Chapter

Introduction: What Is Magic?

Ariel Glucklich

in The End of Magic

Published in print May 1997 | ISBN: 9780195108798
Published online October 2011 | e-ISBN: 9780199853434 | DOI: http://dx.doi.org/10.1093/acprof:oso/9780195108798.003.0001
Introduction: What Is Magic?

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What is magic? What does magic do? Why do people believe in magic in the face of experience? After living in the Indian city of Banaras and making several trips to tribal areas in Uttar Pradesh, Rajasthan, and Orissa, the author of this chapter discovered a surprising fact: magic is rarely a simple matter of belief. Few magicians and clients in Banaras ever ask themselves why their magic works or what it means. Without belief, the supernatural aspect of magic becomes moot. Magic is based on a unique type of consciousness: the awareness of the interrelatedness of all things in the world by means of simple hut refined sense perception. This awareness can be called “magical consciousness” or, less ambiguously, the “magical experience.” In Banaras, mind reading depends on subtle forms of nonverbal communication that skilled or intuitive practitioners can read like an open book. The magician is the man or woman who creates the context in which minds enter a relationship, and this is often experienced as an “occult” event.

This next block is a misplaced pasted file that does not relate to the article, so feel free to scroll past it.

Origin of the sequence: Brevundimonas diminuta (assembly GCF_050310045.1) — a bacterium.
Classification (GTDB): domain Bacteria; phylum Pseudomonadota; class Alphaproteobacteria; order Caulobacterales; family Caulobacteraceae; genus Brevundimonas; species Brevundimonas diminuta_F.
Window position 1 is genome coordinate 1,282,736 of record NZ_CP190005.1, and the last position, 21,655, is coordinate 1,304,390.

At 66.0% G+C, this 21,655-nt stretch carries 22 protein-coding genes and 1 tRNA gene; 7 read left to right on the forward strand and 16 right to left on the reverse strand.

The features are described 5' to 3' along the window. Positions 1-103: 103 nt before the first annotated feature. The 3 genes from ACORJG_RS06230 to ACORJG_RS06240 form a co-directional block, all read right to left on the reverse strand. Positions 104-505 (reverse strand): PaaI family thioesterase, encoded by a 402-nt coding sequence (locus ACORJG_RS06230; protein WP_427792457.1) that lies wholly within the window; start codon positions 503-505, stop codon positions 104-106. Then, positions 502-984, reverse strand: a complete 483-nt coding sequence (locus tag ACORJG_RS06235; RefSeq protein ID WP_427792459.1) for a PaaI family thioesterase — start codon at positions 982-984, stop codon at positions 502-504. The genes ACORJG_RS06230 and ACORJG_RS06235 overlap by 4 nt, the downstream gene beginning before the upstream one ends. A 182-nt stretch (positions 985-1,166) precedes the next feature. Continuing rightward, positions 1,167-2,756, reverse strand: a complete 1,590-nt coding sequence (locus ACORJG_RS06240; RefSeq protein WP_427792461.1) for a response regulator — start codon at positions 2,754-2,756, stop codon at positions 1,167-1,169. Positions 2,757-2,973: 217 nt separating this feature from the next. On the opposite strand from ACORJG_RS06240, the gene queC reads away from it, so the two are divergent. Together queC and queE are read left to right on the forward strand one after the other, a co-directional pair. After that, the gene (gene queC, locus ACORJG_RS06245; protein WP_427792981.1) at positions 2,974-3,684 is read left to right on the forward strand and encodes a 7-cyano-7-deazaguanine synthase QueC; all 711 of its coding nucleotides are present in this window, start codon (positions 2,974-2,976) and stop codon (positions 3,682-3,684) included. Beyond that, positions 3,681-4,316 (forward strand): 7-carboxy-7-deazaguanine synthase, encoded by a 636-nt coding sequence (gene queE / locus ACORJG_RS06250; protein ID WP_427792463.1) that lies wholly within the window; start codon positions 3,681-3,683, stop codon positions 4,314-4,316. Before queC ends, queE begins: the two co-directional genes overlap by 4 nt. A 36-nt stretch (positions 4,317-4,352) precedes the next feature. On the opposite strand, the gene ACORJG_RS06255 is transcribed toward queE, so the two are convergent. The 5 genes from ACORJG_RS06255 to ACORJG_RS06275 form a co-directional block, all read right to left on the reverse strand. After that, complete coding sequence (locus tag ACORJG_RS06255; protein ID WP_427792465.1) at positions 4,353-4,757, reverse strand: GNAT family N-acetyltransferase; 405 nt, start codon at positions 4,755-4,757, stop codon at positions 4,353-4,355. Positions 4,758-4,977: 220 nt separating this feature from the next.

Keywords: Banaras; India; magic; belief; supernatural; magicians; mind reading; occult; magic consciousness; magical experience

Chapter.  5237 words. 

Subjects: Religious Studies

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